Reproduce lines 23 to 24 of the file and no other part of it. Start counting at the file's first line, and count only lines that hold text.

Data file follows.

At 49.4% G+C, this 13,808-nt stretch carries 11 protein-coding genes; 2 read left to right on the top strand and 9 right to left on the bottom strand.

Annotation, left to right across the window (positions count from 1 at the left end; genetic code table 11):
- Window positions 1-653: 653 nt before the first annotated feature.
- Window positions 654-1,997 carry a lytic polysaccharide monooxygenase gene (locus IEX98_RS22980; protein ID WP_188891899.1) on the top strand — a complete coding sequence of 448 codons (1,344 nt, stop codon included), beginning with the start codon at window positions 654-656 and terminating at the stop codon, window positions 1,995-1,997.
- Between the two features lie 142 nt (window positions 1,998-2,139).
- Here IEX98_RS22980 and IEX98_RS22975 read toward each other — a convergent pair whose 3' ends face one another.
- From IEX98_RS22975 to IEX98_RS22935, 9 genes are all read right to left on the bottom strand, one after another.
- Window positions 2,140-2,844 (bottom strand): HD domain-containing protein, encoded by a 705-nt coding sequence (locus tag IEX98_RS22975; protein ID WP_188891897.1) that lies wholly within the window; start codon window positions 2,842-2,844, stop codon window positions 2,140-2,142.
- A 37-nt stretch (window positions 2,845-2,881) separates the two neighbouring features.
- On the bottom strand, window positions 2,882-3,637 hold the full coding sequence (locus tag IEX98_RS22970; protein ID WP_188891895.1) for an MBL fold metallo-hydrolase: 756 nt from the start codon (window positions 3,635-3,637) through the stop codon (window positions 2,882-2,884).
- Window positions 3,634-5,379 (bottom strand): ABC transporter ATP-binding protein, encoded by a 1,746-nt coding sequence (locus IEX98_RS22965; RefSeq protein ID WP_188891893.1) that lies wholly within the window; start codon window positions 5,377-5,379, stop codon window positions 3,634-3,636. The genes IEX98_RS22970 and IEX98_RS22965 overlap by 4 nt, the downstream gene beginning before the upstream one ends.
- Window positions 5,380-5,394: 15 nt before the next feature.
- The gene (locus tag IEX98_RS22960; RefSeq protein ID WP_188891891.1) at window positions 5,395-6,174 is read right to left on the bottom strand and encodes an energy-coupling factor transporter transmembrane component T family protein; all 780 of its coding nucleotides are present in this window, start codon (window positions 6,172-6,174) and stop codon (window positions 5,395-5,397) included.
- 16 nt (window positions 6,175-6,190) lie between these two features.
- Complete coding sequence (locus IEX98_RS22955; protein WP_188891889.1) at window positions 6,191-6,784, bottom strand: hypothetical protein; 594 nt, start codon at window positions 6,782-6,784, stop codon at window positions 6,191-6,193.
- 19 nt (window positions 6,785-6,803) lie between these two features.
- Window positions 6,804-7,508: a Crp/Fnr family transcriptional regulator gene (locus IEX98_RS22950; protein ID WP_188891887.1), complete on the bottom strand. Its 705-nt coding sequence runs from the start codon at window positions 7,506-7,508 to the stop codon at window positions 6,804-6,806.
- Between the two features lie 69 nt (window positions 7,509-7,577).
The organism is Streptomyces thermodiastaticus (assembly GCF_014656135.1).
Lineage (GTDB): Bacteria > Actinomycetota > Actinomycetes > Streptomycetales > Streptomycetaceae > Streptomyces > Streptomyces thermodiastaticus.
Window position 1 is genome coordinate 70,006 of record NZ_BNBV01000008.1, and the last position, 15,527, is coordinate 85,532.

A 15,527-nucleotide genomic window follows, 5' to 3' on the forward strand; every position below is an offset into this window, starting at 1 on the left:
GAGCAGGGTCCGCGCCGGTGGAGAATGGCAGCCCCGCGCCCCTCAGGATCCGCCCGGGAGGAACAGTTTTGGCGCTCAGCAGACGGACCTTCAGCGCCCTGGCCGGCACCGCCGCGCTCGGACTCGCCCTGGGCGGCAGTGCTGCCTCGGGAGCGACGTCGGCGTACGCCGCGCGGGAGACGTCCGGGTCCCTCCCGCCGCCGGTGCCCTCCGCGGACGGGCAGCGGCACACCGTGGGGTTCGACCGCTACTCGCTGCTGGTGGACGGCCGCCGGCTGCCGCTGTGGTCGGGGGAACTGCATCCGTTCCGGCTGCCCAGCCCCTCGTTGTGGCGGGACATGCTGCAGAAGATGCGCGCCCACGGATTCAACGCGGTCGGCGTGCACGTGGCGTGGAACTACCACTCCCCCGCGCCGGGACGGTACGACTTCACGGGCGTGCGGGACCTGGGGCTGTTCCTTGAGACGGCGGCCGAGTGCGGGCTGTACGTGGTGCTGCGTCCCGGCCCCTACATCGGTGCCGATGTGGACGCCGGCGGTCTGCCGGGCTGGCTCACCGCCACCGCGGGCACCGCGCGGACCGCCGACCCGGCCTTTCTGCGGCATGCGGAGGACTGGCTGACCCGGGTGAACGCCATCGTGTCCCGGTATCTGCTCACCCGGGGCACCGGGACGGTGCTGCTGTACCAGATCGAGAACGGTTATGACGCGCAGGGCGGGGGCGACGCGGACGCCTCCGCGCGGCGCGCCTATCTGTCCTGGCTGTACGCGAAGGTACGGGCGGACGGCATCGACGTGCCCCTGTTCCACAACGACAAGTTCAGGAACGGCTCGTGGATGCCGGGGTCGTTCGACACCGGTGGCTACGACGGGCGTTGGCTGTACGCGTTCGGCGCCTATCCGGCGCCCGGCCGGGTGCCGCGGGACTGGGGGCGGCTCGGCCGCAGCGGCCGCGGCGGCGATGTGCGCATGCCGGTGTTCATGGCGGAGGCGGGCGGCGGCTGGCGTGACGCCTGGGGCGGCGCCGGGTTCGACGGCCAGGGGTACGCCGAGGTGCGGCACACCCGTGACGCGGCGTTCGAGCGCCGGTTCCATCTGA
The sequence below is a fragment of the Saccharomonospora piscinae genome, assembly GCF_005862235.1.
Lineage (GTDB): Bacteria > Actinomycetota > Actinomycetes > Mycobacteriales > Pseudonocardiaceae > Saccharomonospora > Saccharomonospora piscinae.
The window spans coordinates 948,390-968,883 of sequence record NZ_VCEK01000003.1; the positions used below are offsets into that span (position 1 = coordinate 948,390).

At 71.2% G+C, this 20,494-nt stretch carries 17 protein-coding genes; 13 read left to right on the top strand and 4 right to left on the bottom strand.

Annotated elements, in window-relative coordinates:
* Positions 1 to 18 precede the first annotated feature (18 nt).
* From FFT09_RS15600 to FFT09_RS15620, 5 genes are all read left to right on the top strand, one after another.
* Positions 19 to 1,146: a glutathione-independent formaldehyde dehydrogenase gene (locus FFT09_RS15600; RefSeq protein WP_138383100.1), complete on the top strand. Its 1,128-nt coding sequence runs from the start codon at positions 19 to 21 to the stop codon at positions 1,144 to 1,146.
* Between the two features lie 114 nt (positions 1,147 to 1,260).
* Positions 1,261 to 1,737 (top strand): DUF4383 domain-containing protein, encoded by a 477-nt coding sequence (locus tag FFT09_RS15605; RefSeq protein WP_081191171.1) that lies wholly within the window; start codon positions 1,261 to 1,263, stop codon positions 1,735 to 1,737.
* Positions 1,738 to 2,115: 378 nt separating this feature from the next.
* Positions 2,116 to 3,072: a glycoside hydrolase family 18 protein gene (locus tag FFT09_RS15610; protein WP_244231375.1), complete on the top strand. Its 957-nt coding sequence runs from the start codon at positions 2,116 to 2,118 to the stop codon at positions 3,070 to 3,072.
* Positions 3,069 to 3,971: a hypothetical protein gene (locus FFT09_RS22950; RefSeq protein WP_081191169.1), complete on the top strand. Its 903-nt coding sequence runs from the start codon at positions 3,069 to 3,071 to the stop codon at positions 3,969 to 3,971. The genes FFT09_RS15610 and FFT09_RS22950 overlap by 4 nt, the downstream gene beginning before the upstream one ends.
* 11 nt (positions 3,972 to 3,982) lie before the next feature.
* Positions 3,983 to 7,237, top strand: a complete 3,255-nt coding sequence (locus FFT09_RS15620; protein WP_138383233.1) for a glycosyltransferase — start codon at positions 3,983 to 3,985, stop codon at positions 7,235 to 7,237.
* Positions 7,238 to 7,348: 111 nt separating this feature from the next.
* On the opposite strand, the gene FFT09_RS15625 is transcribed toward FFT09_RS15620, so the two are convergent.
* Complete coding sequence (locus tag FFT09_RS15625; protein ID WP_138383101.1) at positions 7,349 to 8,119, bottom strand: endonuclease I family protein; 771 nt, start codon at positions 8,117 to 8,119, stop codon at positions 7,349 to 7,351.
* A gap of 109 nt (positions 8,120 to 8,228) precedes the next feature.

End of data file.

GAGCAGGGTCCGCGCCGGTGGAGAATGGCAGCCCCGCGCCCCTCAGGATCCGCCCGGGAGGAACAGTTTTGGCGCTCAGCAGACGGACCTTCAGCGCCCTGGCCGGCACCGCCGCGCTCGGACTCGCCCTGGGCGGCAGTGCTGCCTCGGGAGCGACGTCGGCGTACGCCGCGCGGGAGACGTCCGGGTCCCTCCCGCCGCCGGTGCCCTCCGCGGACGGGCAGCGGCACACCGTGGGGTTCGACCGCTACTCGCTGCTGGTGGACGGCCGCCGGCTGCCGCTGTGGTCGGGGGAACTGCATCCGTTCCGGCTGCCCAGCCCCTCGTTGTGGCGGGACATGCTGCAGAAGATGCGCGCCCACGGATTCAACGCGGTCGGCGTGCACGTGGCGTGGAACTACCACTCCCCCGCGCCGGGACGGTACGACTTCACGGGCGTGCGGGACCTGGGGCTGTTCCTTGAGACGGCGGCCGAGTGCGGGCTGTACGTGGTGCTGCGTCCCGGCCCCTACATCGGTGCCGATGTGGACGCCGGCGGTCTGCCGGGCTGGCTCACCGCCACCGCGGGCACCGCGCGGACCGCCGACCCGGCCTTTCTGCGGCATGCGGAGGACTGGCTGACCCGGGTGAACGCCATCGTGTCCCGGTATCTGCTCACCCGGGGCACCGGGACGGTGCTGCTGTACCAGATCGAGAACGGTTATGACGCGCAGGGCGGGGGCGACGCGGACGCCTCCGCGCGGCGCGCCTATCTGTCCTGGCTGTACGCGAAGGTACGGGCGGACGGCATCGACGTGCCCCTGTTCCACAACGACAAGTTCAGGAACGGCTCGTGGATGCCGGGGTCGTTCGACACCGGTGGCTACGACGGGCGTTGGCTGTACGCGTTCGGCGCCTATCCGGCGCCCGGCCGGGTGCCGCGGGACTGGGGGCGGCTCGGCCGCAGCGGCCGCGGCGGCGATGTGCGCATGCCGGTGTTCATGGCGGAGGCGGGCGGCGGCTGGCGTGACGCCTGGGGCGGCGCCGGGTTCGACGGCCAGGGGTACGCCGAGGTGCGGCACACCCGTGACGCGGCGTTCGAGCGCCGGTTCCATCTGA
The sequence below is a fragment of the Saccharomonospora piscinae genome, assembly GCF_005862235.1.